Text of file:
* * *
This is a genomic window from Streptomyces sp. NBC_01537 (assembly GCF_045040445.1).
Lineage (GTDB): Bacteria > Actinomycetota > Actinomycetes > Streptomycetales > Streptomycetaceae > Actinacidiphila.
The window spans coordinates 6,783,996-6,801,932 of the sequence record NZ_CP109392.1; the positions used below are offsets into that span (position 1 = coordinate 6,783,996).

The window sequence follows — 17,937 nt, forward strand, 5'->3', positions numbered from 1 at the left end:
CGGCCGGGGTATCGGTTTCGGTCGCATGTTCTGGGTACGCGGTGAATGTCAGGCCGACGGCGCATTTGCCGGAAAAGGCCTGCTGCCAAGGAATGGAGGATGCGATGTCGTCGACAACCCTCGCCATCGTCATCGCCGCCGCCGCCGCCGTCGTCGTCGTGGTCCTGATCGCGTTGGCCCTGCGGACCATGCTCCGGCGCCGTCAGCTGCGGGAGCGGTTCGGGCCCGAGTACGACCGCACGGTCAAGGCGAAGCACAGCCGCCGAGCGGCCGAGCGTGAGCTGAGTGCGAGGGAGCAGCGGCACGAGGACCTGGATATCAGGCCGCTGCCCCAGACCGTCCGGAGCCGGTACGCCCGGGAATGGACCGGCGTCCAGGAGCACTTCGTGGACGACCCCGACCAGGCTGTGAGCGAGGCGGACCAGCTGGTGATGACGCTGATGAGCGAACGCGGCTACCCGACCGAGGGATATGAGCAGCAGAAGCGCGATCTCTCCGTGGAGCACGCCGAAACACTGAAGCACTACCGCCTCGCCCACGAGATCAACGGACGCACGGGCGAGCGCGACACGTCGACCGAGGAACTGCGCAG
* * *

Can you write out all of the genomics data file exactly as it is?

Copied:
This is a genomic window from Streptomyces sp. NBC_01537 (assembly GCF_045040445.1).
Lineage (GTDB): Bacteria > Actinomycetota > Actinomycetes > Streptomycetales > Streptomycetaceae > Actinacidiphila.
The window spans coordinates 6,783,996-6,801,932 of the sequence record NZ_CP109392.1; the positions used below are offsets into that span (position 1 = coordinate 6,783,996).

The window sequence follows — 17,937 nt, forward strand, 5'->3', positions numbered from 1 at the left end:
CGGCCGGGGTATCGGTTTCGGTCGCATGTTCTGGGTACGCGGTGAATGTCAGGCCGACGGCGCATTTGCCGGAAAAGGCCTGCTGCCAAGGAATGGAGGATGCGATGTCGTCGACAACCCTCGCCATCGTCATCGCCGCCGCCGCCGCCGTCGTCGTCGTGGTCCTGATCGCGTTGGCCCTGCGGACCATGCTCCGGCGCCGTCAGCTGCGGGAGCGGTTCGGGCCCGAGTACGACCGCACGGTCAAGGCGAAGCACAGCCGCCGAGCGGCCGAGCGTGAGCTGAGTGCGAGGGAGCAGCGGCACGAGGACCTGGATATCAGGCCGCTGCCCCAGACCGTCCGGAGCCGGTACGCCCGGGAATGGACCGGCGTCCAGGAGCACTTCGTGGACGACCCCGACCAGGCTGTGAGCGAGGCGGACCAGCTGGTGATGACGCTGATGAGCGAACGCGGCTACCCGACCGAGGGATATGAGCAGCAGAAGCGCGATCTCTCCGTGGAGCACGCCGAAACACTGAAGCACTACCGCCTCGCCCACGAGATCAACGGACGCACGGGCGAGCGCGACACGTCGACCGAGGAACTGCGCAG